By: John Roach, March 23, 2018
We are in a tavern in Stoughton.
There is a Viking canoe just off to our right with smoke wafting from the nose of the dragon on its bow. These Norwegians are absolutely crazy.
Our gaggle has gathered to attend a concert at the Stoughton Opera House, as fine a little entertainment venue as you will ever enjoy. We have come to watch a group of working Madison musicians do their thing in homage to a band for the ages: Steely Dan. The Madison act smartly calls itself Steely Dane. My millennial daughters jumped in at the last moment to join us. Seems they like “My Old School,” too.
For two hours, 10 of us sing from the balcony as the musicians slay the work of Donald Fagen and Walter Becker. The maestro and chief arranger, Dave Adler, cavorts about the stage. Behind him, Dave Stoler, Thomas Mattioli, Phil Lyons and others bring the groove and funk as Biff Blumfumgagne, Al Falashci, Jay Moran, Courtney Larsen and others take turns singing lead vocals. The large ensemble fills the hall with soul and smarts.
It is a big band with a big sound, and it is damn near perfect.
For some reason I am truly moved by the work of these musicians. These are men and women who live among us and do something that isn’t easy: They make a living in the arts. Some of them augment their cash flow with day jobs as teachers, computer programmers and the like. But on this night, on that stage, they seemed to be doing exactly what they were meant to be doing with their lives. Being artists.
Making a living in the arts is a tricky proposition. It’s the news parents don’t want to get from their kids upon college graduation. It’s a high-risk proposition when they announce they want to act, sing, play, compose, write or draw.
For more than four decades the arts have been my lot, both commercially and otherwise. I’ve counseled a lot of young folks on whether to pursue an artistic career, always telling them to take their shot — because if they don’t, it will haunt them. And if they fail, and they have to follow a straighter occupational route, they will be shocked at how much they learned as a working artist, with a body of knowledge and experience that can be applied to any business field. But I always tell them to try.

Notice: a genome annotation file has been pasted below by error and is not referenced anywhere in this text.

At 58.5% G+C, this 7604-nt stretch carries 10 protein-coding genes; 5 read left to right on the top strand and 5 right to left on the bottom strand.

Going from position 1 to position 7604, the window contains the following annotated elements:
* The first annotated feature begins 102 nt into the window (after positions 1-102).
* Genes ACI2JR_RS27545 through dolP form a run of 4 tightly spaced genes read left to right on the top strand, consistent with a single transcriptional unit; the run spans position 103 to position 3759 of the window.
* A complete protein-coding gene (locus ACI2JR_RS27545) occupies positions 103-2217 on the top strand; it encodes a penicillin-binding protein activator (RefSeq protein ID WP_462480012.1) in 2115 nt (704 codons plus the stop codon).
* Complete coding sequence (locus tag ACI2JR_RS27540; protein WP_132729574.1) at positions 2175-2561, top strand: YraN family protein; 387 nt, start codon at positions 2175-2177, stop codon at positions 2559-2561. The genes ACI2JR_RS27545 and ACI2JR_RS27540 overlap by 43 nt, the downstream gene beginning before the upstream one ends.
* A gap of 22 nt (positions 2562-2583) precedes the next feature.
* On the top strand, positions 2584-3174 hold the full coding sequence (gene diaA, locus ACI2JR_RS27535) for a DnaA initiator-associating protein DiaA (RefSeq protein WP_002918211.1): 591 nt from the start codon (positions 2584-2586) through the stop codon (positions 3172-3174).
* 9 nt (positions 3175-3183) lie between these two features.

Because whatever they are feeling, the life of an artist is calling to them. They have to heed that call while they are young and free of a spouse, offspring and a mortgage. If they don’t heed it, all they will own is regret.
A life in the arts is viewed by many as risky, because so many folks view it as an all-or-nothing play. You go to Hollywood and you become Jennifer Lawrence or Ryan Gosling, or not. But the arts offer much more opportunity than the palm trees of Hollywood.
Madison is full of agencies and departments that pay artists to write, direct, draw, edit, design or photograph. According to the National Endowment for the Arts, there are more than 2.1 million workers employed nationally in the arts, with a high percentage of them being self-employed entrepreneurs.
In my early life I had a lot of different jobs. Some of them were fun. Some weren’t. But none compared to the moment I got my first job as a writer. Ever since that day decades ago, I’ve never looked at a clock at work.
So many folks spend their lives, in Jackson Brown’s words, struggling “for the legal tender,” doing work that they endure for the sake of family and lifestyle. But in their hearts, it’s not much more than a mercenary act. But then there are others who get to do the work they are meant to do.
And that’s the way it looked for the artists at the Stoughton Opera House. None of them were watching the clock. They were having too much fun. When waxing about working in the arts to friends, staff or students, I always fall back to a line I like. I tell folks that, like the gang in Steely Dane, I’m lucky. Because, as a working artist, what I do is who I am. How great is that?
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